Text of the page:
Hansi Lo Wang

Hansi Lo Wang is a National Desk reporter based at NPR's New York Bureau. He covers issues and events in the Northeast.

He previously reported on race, ethnicity and culture for NPR's Code Switch team. Since joining NPR in 2010 as a Kroc Fellow, he's contributed to NPR's breaking news coverage of the 2013 tornado in Moore, Okla., the trial of George Zimmerman in Florida and the Washington Navy Yard shooting. He has also reported for Seattle public radio station KUOW and worked behind the scenes of NPR's Weekend Edition as a production assistant.

In 2014, he won the National Journalism Award for General Excellence in Radio from the Asian American Journalists Association for his profile of a white member of a Boston Chinatown gang. He was also a finalist for a Salute to Excellence National Media Award from the National Association of Black Journalists.

A Philadelphia native, Wang speaks both Mandarin and Cantonese dialects of Chinese. As a student at Swarthmore College, he hosted, produced, and reported for a weekly podcast on the wars in Iraq and Afghanistan.

Editor's note: A version of this story was originally published in May 2012.

If there's one grilling tip to remember this Memorial Day weekend, it should be this: Flame is bad.

"Flame does nasty things to food," food historian and science guy Alton Brown tells NPR's Scott Simon.

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The president of the Boy Scouts of America made a surprise announcement today. Former Defense Secretary Robert Gates says the organization needs to rethink its ban of openly gay men serving as scout leaders. NPR's Hansi Lo Wang reports.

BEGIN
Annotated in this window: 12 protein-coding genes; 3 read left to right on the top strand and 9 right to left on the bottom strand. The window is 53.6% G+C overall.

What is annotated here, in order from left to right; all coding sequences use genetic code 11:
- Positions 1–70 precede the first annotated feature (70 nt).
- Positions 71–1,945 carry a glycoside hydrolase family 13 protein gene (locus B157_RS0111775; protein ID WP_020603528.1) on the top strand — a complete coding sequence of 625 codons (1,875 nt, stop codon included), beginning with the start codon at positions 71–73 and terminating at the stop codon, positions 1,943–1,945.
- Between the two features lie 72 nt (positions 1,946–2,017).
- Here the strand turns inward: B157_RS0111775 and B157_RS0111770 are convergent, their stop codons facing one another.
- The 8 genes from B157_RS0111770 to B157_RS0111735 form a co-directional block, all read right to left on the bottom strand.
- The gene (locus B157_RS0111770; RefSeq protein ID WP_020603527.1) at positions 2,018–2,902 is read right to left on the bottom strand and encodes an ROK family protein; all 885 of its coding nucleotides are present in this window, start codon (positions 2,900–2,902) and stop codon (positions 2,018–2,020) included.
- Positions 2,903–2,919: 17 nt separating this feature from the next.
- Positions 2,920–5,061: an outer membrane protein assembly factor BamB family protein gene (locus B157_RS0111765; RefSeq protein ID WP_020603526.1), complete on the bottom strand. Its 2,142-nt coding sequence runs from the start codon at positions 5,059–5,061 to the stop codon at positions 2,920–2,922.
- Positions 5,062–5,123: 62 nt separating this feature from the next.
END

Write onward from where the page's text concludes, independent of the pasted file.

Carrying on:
It's been more than 60 years since Ellis Island closed as a station for inspecting and detaining immigrants. But you can still take a ferry from New York City and cross the Hudson River along the old routes, right to the dock outside a red brick building trimmed with limestone.

"You're sailing in just the way a 1920s immigrant sailed in, only on a little better vessel," says Stephen Briganti, the son of an Ellis Island immigrant from Italy.

Of all the police officers involved in the recent deaths of unarmed men which have drawn national attention, only one is Asian-American – New York City Police Officer Peter Liang, the son of Chinese immigrants.

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The federal investigation into Baltimore's police force is one of the first steps some in the city believe will rebuild the relationship between officers and residents.

Some faith leaders are optimistic that can be done, and past police programs have helped. But other residents are skeptical that West Baltimore residents' trust can be regained.

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In New York City, commuters traveling near ground zero today were greeted by an unusual sound - typewriters. And tapping away on them - poets writing verse on demand. NPR's Hansi Lo Wang stopped by to see some of them at work in lower Manhattan.

You can find food from just about any part of the world in New York City.

The Brooklyn Brewery is trying to push New Yorkers' palates even further by going back in time.

This week, it hosted a dinner party inspired by the local cuisine of Dutch settlers and Native Americans in the 1650s.

Back when New York wasn't even New York yet, and before the English took over in 1664, the Dutch called the city New Amsterdam.

"New Amsterdam tastes like salt pork," said head chef Andrew Gerson. "It tastes like venison. It tastes like fried dough; tastes like back fat."

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